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At some point during my adult lifetime, I feel I’ve become a professional yard saler in both having yard sales and going to them. Of course, I hit up yard sales almost any weekend I can, but I also usually have a yard sale or garage sale at least two times a year if not three. After having so many yard sales for the past ten years or so, I’ve figured out what works best to get rid of as much of your crap as you possibly can.
My Best Yard Sale Tips
1. Hold yard sales and/or garage sales in groups.
Just about anytime I have a yard sale, I do it with two or three of my friends. My house usually gets the most yard sale traffic so we often do it there. Having more people means you can advertise it as a multiple family yard sale and you’ll usually get more customers that way. It’s also helpful to have extra hands when you get really busy or if someone needs a potty break or has to make a beer run. I mean lunch run.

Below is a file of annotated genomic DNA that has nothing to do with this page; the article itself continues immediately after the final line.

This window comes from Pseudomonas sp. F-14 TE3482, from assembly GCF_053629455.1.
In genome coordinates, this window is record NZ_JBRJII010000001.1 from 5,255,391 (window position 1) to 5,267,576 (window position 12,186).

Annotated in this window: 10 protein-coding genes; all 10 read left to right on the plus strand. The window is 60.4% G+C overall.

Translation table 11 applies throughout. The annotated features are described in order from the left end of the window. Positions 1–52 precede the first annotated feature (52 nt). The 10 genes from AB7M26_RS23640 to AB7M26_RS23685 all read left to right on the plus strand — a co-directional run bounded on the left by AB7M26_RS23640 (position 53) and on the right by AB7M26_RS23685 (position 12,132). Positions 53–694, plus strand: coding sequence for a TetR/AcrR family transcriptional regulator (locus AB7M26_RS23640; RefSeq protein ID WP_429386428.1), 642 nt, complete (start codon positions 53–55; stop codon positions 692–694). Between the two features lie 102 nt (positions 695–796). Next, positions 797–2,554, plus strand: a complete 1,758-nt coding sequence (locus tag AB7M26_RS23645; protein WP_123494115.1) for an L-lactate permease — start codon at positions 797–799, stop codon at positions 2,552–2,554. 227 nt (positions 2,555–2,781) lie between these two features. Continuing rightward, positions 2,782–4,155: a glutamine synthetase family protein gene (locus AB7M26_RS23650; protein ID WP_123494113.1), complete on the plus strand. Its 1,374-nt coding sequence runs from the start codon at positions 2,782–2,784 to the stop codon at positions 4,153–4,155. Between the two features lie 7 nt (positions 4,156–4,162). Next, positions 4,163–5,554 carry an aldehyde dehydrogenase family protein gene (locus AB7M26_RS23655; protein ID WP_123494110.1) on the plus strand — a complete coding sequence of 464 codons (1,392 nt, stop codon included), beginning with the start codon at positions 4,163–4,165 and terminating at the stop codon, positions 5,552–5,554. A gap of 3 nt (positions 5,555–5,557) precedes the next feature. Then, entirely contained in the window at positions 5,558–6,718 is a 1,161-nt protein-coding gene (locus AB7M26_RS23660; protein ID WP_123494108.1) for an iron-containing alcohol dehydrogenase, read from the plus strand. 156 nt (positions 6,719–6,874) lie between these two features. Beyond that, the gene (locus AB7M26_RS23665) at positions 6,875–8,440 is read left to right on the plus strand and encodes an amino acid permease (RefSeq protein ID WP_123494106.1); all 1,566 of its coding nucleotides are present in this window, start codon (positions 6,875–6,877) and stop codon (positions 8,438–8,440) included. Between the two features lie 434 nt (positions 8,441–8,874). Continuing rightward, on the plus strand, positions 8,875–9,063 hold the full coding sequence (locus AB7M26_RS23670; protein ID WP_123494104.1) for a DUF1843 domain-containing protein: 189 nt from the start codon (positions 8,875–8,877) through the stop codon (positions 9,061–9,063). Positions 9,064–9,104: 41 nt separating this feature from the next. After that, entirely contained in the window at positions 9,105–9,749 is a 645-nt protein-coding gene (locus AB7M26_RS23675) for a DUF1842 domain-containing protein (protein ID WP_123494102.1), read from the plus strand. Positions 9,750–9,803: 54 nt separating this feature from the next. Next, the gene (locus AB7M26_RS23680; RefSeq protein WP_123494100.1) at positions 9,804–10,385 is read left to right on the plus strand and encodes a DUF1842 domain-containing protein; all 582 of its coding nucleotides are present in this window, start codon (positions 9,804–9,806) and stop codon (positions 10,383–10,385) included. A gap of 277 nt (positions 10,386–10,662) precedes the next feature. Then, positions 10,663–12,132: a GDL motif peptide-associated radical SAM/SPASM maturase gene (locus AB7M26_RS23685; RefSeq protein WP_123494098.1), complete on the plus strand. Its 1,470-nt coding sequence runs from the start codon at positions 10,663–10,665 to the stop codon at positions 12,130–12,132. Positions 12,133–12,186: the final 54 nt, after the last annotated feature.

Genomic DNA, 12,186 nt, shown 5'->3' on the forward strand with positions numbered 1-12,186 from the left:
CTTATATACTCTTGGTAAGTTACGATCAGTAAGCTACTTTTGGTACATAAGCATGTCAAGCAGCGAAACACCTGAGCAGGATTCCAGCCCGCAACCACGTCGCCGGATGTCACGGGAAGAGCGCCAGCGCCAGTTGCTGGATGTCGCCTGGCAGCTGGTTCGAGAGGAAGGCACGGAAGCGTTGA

2. Advertise, advertise, advertise.
Advertising your garage sale hugely determines it success.
- Make awesome signs for your yard sale.
My friend Brittany had the stellar idea to make humorous signs for our previous yard sale.
We had so many people who came and were like, “I wasn’t going to stop, but couldn’t resist those signs!” We even had some that pulled up and said, “I saw those signs and knew you were my soul sisters.” They were a hit and so much fun to make
- Advertise in your local newspaper.
Anytime I don’t put an ad in the paper for my yard sales, I don’t make as much money or have as many customers.
- Advertise on Craigslist.
Lots of people look on Craigslist for yard sales. They have a category dedicated just for that.
- Advertise in local Facebook yard sale groups.
Search Facebook for yard sale groups in your area. (I talked more about Facebook yard sale groups here.) On the day of your yard sale, post pictures of your sale with the address and other information needed.
- Advertise on your own personal Facebook page.
Every time we do a yard sale, we each always put a post on our personal Facebook pages so local friends will know about it.